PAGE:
But even in a republic, I feel that the people’s access to representatives’ voting histories is one of the only truly indisputable records available with which we can make decisions on election day. The average citizen may not have time to keep up with the daily dealings of our elected officials, but gather together a couple years’ worth of legislative votes, and a representative picture emerges that allows us to make a fair assessment at the polls. I see where you’re coming from with your examples, but for me, freedom of information still outweighs possibly misguided heat from constituents. Part of a politician’s job is to adequately justify tough choices to voters.

    I would also add that SC reps have had the luxury of unrecorded votes, and yet, even in the face of current budget woes, our income taxes have not been raised.

  6. Jenn Q. Public on April 22nd, 2009 11:01 am

    Afrocity, the librarian in me wondered the same thing about archived legislative records. Unfortunately, it isn’t an issue of access to records. As unbelievable as it seems, it’s that until recently, the state General Assembly didn’t record most votes at all! If passed, the Accountability Act will permanently fix this ridiculous system that should never have existed in the first place.

  7. Anne Maggiari on April 22nd, 2009 11:12 am

    I have been hunting high and low for the 4 other states who’s legislature is nearly as opaque as ours.
    I want Glen Beck or Bill O’Reilly to shine a little daylight in these dark Houses. It is the business of the citizens of those states to change this but they have to know they have a problem first.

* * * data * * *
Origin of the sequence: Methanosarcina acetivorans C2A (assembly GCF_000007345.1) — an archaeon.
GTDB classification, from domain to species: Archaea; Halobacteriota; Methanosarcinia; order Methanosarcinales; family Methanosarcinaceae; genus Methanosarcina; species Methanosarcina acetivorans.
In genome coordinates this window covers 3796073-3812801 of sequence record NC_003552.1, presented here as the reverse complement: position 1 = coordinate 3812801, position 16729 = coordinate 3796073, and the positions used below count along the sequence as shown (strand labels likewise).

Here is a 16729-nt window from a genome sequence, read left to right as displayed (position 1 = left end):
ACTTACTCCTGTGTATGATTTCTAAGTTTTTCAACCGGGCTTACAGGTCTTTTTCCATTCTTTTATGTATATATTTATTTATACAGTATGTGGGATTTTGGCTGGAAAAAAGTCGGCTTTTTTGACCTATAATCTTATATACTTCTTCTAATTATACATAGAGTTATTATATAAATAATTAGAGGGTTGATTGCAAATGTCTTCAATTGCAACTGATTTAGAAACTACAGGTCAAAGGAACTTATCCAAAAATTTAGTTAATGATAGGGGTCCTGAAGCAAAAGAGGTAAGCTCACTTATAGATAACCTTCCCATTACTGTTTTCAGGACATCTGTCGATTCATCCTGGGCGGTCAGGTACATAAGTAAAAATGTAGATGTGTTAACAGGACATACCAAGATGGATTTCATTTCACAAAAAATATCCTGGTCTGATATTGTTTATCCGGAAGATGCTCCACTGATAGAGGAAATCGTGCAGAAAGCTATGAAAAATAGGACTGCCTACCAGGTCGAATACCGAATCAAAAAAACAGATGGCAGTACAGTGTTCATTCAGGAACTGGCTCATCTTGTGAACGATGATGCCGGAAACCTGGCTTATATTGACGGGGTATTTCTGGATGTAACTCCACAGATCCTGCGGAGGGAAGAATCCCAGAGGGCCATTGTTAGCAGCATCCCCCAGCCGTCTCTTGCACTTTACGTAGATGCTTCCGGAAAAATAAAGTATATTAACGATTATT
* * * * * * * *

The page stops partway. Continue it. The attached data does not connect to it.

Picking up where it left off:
8. Jenn Q. Public on April 22nd, 2009 11:18 am

    Anne, I wasn’t sure from your comment – did you find the list of states at the link I provided? If not, they are: Maine, Massachusetts, Vermont, New Hampshire, and of course, South Carolina.

  9. Eclectic Radical on April 22nd, 2009 11:42 pm

    Coming from California, which has made a religion out of state ballot initiatives, I share the same prejudice against them. Strange, that. In California, state wide referenda are used to legislate around the constitutional majority requirements in the state senate. They are misrepresented in political campaigns by both their supporters and their opponents and most people lack either the time, inclination, or both to review them in the depth they deserve. Truly stupid initiatives have been passed only to be overturned by the courts (most notably a truly racist set of policies allegedly targeting ‘illegal immigrants’ that were essentially institutional discrimination against Latinos)or are even awaiting such overturning now.

    I still agree with you more than not, I think, and I take your point about South Carolina’s budget issues. I am happy enough that you see where I am coming from, and I see where you are coming from too.

    I will say that I think the character of our elected officials has a lot to do with it. The individuals willing to make tough choices have always been rarer than those wishing to make popular choices, and those willing to truly make thoughtful decisions about tough choices even rarer. Secrecy won’t help such people improve, this is true.